Happy New Year!
This morning’s conductor of Anton Bruckner’s Symphony No. 6 in A Major (WAB 106) is Vienna-born Roberto Paternostro (1957?-), another person about whom I knew nothing and of whom I had never heard until I started this project.
And, truth be told, I still know very little about him since there’s scant information about him online.
This is the conductor about whom I wrote needed a publicist. He’ll never reach Karajan status if people don’t know who he is. (Well, if he doesn’t have Karajan’s talent he won’t, either. But allowing the public to see who he is and to know more about him would give him a leg up – especially in this box set, which includes zero information about him.)
I first encountered the mysterious Mr. Paternostro on Day 11, Symphony No. 1.
Then again on Day 27, Symphony No. 2.
And again on Day 43, Symphony No. 3.
And again on Day 59, Symphony NO. 4.
Finally, most recently, on Day 75, Symphony No. 5.
If you want to know what I thought of those previous symphonies, take a peek. Otherwise, here are the facts about today’s recording:
Bruckner’s Symphony No. 6 in A Major (WAB 106) composed 1879-1881
Roberto Paternostro conducts
Paternostro used the ??? version. Which year? Which editor? Unknown.
Wurttembergische Philharmonie Reutlingen plays
The symphony clocks in at 61:22
This was recorded live at Basilika Weingarten, Germany, on July 5, 2003
Paternostro was 46 when he conducted it
Bruckner was 57 when he finished composing it
This recording was released on the SWR/Membran label
Bruckner wrote his symphonies in four parts. The time breakdown of this one (Symphony No. 6 in A Major, version unknown, from this particular conductor (Paternostro) and this particular orchestra (Wurttembergische Philharmonie Reutlingen) is as follows:
II: Adagio. Sehr feierlich (Very solemnly)……………………………………………………….19:16
III: Scherzo. Nicht schnell (Not fast) — Trio. Langsam (Slowly)………………………8:43
IV: Finale. Bewegt, doch nicht zu schnell (With motion, but not too fast)……16:44
Total running time: 61:22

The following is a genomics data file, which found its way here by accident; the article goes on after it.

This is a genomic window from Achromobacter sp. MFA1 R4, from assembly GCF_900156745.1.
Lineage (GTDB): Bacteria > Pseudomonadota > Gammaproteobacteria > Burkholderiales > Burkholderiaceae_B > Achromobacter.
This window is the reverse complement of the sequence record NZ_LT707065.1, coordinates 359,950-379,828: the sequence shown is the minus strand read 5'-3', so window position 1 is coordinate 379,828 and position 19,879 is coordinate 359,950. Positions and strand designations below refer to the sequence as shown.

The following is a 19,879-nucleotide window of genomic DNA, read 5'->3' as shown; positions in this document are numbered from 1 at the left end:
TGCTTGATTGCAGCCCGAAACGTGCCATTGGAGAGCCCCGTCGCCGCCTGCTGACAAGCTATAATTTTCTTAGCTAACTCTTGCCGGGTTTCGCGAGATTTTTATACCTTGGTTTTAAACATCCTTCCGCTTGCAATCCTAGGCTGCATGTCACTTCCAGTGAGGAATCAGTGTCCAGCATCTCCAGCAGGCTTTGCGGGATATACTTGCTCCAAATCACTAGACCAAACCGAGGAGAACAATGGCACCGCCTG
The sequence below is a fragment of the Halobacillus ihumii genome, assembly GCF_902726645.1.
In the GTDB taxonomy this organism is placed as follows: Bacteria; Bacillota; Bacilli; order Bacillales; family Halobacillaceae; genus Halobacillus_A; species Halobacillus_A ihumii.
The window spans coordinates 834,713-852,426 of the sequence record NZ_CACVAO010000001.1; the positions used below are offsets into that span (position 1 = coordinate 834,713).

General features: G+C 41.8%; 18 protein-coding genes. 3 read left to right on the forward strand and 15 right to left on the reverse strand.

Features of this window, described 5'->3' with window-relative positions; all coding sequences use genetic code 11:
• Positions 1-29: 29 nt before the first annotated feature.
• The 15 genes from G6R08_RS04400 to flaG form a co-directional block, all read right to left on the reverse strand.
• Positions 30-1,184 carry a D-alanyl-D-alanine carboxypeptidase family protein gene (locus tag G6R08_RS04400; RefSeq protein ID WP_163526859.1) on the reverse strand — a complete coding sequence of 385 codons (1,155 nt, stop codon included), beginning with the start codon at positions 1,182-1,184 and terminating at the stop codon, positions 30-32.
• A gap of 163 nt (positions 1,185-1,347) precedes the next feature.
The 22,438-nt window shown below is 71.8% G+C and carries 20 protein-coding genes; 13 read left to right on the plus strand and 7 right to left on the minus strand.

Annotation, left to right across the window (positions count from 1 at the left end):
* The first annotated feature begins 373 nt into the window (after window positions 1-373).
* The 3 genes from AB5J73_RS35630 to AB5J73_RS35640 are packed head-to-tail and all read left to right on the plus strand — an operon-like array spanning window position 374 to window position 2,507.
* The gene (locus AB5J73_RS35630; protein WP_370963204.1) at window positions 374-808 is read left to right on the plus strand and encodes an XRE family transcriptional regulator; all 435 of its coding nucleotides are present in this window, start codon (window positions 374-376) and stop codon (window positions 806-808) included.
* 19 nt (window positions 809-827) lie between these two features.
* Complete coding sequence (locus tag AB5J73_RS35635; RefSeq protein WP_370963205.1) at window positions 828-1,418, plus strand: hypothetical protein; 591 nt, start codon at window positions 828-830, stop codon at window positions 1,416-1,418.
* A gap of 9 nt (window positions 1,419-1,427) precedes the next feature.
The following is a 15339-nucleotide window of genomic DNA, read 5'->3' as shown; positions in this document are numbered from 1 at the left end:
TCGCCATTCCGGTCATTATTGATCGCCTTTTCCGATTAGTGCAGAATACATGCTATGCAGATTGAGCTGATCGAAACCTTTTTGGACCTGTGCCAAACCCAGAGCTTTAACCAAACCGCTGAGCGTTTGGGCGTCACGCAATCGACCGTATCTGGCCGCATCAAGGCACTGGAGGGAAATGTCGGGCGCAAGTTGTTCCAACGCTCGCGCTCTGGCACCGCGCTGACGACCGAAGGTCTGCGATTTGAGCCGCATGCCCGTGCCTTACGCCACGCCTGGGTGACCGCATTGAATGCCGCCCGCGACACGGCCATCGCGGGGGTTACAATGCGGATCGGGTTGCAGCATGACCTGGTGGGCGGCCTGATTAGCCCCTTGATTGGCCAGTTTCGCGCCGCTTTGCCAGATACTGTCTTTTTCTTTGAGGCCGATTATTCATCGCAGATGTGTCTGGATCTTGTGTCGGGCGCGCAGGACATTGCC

And now for my subjective assessment:
Recording quality: 4
Overall musicianship: 4
CD liner notes: 0 (totally unacceptable)
How does this make me feel: 4
Paternostro and Wurttembergische Philharmonie Reutlingen did a fine job with this symphony, with the main quibble that the Adagio (Movement II) is played a bit too “very solemnly,” which lengthens it by a considerable amount.
In fact, Paternostro’s Adagio is the longest of any conductor of Bruckner’s Sixth I’ve heard so far.
Paternostro – 19:16
Masur – 15:00
Maazel – 17:59
Karajan – 18:58
Jochum (green box) – 18:36
Jochum (white box) – 17:14
Haitink (Haitink box) – 17:25
Gielen – 16:03
Haitink (Bruckner Collection box) – 17:19
Chailly – 16:44
Barenboim – 18:13
As you can see, Paternostro’s Adagio is 4:16 longer than the shortest Adagio (Masur), and :18 seconds longer than the longest (Karajan).
The entire Paternostro performance clocks in at the second longest time of Bruckner’s Sixth, with Maazel’s – the longest – just :06 longer.
I tend to prefer a shorter performance, truth be told. I want a conductor to get it, get out, and leave me wanting more – not make me wonder why he dragged it out so long.
The highlights of Paternostro’s performance are – not surprisingly – Movement I, Movement III, and Movement IV. Especially Movement III, which is one of my favorites of any Bruckner symphony to date.
This is a nice recording. The brass is not piercing or brassy. The space between the instruments is adequate to give my mind a place to rest to appreciate what I’m hearing.
I just wish this music label cared enough about the conductor and the orchestra to include a booklet/liner notes in the box.
Oh, one more thing, there’s a full two minutes of applause at the end of the Finale. Seriously, it starts hesitantly at 14:43 and continues to the end at 16:44. (And, yes, I realize this accounts for two minutes more on the running time. But are people really going to cut off the CD at the start of the applause? No. They’ll let it play, making the applause part of the listening experience.)
The applause doesn’t feel organic, however. Not a lot of cheers and “Huzzahs!” in the audience. Just continuous applause that, honestly, doesn’t seem warranted.
But who am I to say?
To each his own.